Since Jacinda Ardern became New Zealand’s prime minister in 2017, she’s emerged as one of the world’s climate leaders.
Government initiatives over the past few years have included planting 100 million trees a year, banning all future offshore oil exploration, and placing a cap on the use of synthetic nitrogen fertilizer in a bid to protect freshwater from agricultural pollution.
Now, the Labour party has pledged that—if elected in the upcoming October 17 elections—all energy generation in the country will be 100% renewable by 2030. This ups a previous target of phasing out all non-renewable energy by 2035.
According to a party statement, the pledge involves accelerating “the electrification of the transport and industrial sectors” and investing “in emerging technologies such as green hydrogen while continuing to make energy affordable New Zealanders.”
“The COVID-19 economic recovery represents a once in a generation opportunity to reshape New Zealand’s energy system to be more renewable faster, affordable and secure,” said Ardern.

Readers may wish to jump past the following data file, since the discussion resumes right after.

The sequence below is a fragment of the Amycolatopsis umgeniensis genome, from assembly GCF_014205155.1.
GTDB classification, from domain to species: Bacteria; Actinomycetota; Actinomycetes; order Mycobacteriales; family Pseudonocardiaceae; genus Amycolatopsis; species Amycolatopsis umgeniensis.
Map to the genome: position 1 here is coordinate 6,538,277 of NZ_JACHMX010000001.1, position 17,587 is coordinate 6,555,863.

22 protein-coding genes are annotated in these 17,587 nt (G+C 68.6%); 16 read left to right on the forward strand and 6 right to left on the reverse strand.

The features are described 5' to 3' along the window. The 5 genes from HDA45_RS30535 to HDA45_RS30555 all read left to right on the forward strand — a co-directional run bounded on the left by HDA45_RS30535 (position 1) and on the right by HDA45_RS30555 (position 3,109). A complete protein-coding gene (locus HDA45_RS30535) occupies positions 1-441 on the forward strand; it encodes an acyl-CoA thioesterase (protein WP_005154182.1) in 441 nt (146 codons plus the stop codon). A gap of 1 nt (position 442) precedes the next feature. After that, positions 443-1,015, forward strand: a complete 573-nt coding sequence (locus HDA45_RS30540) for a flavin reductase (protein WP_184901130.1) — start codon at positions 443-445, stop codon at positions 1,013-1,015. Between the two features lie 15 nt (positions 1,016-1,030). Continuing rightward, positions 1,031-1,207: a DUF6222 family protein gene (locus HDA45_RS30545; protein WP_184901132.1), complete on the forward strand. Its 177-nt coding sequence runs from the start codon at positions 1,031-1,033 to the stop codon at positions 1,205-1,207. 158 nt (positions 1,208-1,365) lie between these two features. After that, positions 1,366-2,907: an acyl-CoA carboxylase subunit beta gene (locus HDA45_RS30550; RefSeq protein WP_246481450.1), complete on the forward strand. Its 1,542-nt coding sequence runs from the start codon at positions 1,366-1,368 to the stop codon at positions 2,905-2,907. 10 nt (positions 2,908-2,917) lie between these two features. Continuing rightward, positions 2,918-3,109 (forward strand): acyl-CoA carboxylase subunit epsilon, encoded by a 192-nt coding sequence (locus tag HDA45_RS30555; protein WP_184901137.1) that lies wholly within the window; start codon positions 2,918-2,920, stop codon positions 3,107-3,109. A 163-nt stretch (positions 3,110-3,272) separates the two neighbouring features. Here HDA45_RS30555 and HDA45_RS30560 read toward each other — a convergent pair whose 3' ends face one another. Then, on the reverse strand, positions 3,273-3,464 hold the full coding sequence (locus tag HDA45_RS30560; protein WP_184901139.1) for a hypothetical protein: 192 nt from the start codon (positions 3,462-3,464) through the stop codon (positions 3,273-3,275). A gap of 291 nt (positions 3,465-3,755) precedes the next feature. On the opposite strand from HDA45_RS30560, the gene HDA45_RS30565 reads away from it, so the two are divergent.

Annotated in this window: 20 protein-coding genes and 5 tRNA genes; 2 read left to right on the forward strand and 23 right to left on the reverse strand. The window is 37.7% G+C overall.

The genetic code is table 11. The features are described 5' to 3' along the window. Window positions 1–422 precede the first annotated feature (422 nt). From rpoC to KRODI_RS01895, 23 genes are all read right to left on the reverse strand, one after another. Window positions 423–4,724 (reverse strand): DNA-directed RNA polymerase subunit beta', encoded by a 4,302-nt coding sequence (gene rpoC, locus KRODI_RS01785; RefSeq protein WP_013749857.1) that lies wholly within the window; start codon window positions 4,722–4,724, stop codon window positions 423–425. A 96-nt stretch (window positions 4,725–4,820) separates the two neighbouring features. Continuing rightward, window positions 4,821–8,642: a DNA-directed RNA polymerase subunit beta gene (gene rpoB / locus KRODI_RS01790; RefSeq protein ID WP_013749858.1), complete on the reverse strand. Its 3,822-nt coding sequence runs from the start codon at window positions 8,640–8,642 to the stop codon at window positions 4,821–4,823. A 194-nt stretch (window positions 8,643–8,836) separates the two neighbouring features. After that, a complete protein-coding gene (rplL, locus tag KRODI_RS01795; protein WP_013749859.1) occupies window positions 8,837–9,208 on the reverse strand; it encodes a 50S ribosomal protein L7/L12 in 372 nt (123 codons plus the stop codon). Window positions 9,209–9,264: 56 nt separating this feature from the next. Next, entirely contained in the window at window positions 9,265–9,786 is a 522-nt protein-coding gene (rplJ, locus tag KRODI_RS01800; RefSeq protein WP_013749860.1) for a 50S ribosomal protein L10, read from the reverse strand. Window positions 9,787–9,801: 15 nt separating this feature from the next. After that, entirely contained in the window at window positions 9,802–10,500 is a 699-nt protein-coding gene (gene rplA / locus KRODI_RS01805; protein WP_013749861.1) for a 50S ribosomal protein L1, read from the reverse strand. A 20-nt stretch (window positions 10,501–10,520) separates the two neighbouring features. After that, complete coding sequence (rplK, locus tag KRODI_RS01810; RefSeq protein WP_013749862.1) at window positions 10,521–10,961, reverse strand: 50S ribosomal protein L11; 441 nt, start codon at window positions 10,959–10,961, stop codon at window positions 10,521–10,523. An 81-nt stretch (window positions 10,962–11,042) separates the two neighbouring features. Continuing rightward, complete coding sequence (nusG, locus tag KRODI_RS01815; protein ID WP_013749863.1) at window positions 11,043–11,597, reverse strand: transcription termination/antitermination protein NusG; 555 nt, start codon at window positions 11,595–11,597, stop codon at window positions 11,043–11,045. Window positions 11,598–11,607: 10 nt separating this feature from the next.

“Investment in renewable energy is also jobs rich. Our plan will creating new jobs and develop the high skill workforce our future economy needs to thrive.”
Labour Energy Spokesperson Megan Woods added, “New Zealand produces 84 percent of its electricity from renewable sources now, but we can do better. We will stop activities that increase our emissions by, for example, banning new thermal baseload generation; and promote clean energy development.
“Our plan for clean energy and lower carbon emissions will help us seize the economic opportunities of being the clean, green country that New Zealanders see ourselves as being and that we can market ourselves as.”
The government also sees further investment in clean energy as being a means of reducing the country’s reliance on imported energy.
“We can produce some of the cleanest green hydrogen in the world,” explained Woods, “and potentially receive a premium for it in international markets.”
If New Zealand’s Labour Party wins the national election and meets its promises, the country could soon join Iceland and Paraguay in the list of nations that rely on 100% renewable sources for energy.